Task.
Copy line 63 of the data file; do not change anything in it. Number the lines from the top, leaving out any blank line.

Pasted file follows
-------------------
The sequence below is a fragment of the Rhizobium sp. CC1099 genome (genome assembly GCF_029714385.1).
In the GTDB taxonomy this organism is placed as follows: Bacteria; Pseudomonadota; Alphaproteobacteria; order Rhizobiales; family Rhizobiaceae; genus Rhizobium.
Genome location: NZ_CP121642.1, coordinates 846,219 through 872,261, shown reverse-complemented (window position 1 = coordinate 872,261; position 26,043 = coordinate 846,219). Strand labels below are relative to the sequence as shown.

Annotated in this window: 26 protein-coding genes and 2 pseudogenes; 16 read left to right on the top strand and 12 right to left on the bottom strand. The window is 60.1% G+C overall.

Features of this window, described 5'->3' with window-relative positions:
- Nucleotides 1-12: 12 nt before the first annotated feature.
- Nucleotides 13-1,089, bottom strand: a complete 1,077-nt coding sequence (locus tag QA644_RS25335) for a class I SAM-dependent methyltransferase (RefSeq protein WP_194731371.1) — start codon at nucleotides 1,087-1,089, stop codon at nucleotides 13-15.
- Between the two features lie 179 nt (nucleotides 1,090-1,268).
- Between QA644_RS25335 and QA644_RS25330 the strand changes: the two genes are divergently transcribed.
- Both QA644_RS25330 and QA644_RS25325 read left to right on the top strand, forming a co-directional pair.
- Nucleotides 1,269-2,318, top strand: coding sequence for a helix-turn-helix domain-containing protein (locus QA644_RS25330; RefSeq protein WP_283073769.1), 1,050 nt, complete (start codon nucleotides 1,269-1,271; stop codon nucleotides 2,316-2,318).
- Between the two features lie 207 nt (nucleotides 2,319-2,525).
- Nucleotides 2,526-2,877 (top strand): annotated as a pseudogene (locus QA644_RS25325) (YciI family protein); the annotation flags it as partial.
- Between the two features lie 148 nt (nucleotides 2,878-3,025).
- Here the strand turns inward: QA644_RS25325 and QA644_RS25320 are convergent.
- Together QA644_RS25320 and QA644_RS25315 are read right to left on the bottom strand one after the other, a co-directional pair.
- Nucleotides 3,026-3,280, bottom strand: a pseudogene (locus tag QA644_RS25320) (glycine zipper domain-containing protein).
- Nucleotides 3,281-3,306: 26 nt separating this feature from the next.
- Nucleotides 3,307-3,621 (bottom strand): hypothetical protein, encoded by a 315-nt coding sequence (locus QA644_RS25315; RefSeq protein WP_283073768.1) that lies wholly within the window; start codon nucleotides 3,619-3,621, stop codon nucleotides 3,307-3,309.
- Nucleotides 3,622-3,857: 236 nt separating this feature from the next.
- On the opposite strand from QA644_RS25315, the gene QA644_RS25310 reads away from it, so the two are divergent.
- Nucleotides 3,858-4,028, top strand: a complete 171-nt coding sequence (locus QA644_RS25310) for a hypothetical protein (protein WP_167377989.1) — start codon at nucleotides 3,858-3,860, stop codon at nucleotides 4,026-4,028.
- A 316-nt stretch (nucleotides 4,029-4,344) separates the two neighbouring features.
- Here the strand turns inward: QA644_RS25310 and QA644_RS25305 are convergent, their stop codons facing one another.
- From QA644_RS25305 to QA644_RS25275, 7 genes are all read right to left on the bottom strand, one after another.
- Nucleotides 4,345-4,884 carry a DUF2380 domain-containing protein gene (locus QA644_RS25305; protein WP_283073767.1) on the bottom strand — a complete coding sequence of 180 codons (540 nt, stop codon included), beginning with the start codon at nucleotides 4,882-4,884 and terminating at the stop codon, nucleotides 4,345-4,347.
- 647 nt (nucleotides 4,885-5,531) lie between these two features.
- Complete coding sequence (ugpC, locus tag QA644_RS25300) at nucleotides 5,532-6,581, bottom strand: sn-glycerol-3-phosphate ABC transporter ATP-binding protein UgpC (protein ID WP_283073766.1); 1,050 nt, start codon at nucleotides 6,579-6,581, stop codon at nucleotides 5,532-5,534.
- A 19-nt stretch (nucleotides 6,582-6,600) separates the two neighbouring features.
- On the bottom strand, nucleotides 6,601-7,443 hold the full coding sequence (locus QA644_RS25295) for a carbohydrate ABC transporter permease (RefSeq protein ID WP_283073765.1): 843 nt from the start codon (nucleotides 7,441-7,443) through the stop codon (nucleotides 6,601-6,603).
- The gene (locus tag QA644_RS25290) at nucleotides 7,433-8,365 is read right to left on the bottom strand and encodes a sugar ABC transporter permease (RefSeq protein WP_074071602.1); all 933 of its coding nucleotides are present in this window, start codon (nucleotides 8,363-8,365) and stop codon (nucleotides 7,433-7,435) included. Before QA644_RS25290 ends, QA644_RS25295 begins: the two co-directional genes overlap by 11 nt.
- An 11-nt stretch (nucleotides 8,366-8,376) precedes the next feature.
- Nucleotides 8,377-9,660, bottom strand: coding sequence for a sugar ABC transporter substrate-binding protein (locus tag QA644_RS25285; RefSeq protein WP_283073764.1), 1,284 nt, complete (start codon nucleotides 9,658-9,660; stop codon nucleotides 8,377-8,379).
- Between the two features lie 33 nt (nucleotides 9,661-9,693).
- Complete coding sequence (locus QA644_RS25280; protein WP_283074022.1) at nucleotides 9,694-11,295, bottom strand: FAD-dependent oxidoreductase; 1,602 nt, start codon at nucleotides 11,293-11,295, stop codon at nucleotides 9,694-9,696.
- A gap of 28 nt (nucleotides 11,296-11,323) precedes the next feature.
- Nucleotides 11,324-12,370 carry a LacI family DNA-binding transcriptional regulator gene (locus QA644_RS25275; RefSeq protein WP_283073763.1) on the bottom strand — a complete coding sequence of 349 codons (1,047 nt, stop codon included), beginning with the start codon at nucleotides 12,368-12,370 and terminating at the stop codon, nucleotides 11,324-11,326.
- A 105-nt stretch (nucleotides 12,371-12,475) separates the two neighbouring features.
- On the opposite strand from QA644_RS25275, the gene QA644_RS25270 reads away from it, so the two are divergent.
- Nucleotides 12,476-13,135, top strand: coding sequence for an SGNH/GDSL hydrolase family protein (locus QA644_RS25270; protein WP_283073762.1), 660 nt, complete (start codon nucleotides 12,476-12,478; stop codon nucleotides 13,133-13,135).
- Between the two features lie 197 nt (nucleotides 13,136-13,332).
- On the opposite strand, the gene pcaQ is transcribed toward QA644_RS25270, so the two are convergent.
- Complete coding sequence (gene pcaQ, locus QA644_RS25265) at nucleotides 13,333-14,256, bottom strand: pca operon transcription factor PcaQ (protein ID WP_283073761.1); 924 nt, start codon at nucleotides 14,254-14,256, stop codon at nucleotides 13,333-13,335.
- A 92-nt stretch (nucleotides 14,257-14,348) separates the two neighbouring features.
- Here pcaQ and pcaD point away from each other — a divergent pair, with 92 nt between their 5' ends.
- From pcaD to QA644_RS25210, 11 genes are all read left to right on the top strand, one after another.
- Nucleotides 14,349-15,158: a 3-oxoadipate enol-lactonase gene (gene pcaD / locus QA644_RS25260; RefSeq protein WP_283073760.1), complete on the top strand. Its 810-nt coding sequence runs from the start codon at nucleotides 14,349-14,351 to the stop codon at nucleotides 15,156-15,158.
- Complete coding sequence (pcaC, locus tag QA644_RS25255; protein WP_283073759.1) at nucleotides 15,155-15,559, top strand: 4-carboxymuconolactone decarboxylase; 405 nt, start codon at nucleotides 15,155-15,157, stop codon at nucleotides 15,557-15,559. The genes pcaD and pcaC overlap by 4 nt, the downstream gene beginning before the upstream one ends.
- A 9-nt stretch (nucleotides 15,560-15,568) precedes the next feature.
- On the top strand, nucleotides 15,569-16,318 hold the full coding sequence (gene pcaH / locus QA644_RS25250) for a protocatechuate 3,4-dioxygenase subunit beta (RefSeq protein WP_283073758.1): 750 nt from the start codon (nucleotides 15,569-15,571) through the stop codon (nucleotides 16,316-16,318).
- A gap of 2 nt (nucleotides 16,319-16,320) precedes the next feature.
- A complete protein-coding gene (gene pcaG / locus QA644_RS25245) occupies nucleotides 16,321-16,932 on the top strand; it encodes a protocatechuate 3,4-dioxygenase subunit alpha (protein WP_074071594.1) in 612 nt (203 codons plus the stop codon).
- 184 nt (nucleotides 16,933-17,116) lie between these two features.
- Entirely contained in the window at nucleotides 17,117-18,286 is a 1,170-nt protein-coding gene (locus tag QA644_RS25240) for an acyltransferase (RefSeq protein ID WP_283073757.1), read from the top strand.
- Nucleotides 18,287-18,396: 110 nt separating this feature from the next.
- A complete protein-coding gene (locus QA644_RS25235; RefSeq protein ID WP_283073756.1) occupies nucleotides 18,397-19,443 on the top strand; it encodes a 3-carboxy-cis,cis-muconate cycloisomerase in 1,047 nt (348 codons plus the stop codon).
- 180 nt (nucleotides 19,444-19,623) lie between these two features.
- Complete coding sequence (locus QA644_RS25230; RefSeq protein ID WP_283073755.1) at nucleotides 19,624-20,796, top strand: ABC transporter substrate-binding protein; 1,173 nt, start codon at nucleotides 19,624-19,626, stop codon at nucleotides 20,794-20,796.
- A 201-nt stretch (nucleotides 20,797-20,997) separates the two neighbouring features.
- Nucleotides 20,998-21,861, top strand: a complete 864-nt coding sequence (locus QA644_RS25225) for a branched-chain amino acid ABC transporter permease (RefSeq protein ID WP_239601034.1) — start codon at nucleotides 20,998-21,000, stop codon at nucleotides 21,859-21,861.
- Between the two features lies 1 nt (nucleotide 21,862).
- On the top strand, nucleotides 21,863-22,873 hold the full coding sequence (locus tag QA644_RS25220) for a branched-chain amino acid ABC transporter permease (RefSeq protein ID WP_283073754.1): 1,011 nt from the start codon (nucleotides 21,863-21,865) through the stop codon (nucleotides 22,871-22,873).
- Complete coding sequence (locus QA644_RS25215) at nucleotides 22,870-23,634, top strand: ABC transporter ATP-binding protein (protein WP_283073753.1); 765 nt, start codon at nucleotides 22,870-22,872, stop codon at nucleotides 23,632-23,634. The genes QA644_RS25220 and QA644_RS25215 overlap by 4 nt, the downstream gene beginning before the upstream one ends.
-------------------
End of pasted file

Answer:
- Complete coding sequence (locus QA644_RS25215) at nucleotides 22,870-23,634, top strand: ABC transporter ATP-binding protein (protein WP_283073753.1); 765 nt, start codon at nucleotides 22,870-22,872, stop codon at nucleotides 23,632-23,634. The genes QA644_RS25220 and QA644_RS25215 overlap by 4 nt, the downstream gene beginning before the upstream one ends.